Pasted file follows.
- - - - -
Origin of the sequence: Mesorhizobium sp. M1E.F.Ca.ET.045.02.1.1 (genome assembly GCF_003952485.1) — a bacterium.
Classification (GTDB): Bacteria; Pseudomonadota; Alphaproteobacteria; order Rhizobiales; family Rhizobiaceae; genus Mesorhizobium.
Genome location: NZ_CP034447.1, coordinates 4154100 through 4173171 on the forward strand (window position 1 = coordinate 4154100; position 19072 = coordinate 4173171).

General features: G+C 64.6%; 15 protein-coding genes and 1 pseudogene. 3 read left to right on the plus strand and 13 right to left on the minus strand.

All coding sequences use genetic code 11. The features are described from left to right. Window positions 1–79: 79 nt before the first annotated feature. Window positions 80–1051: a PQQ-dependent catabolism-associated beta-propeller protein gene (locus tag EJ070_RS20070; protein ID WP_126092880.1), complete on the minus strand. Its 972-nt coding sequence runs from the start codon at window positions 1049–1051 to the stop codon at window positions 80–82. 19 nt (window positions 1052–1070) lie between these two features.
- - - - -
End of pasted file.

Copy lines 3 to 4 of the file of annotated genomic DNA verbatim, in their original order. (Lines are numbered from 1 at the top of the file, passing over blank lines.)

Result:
Genome location: NZ_CP034447.1, coordinates 4154100 through 4173171 on the forward strand (window position 1 = coordinate 4154100; position 19072 = coordinate 4173171).

General features: G+C 64.6%; 15 protein-coding genes and 1 pseudogene. 3 read left to right on the plus strand and 13 right to left on the minus strand.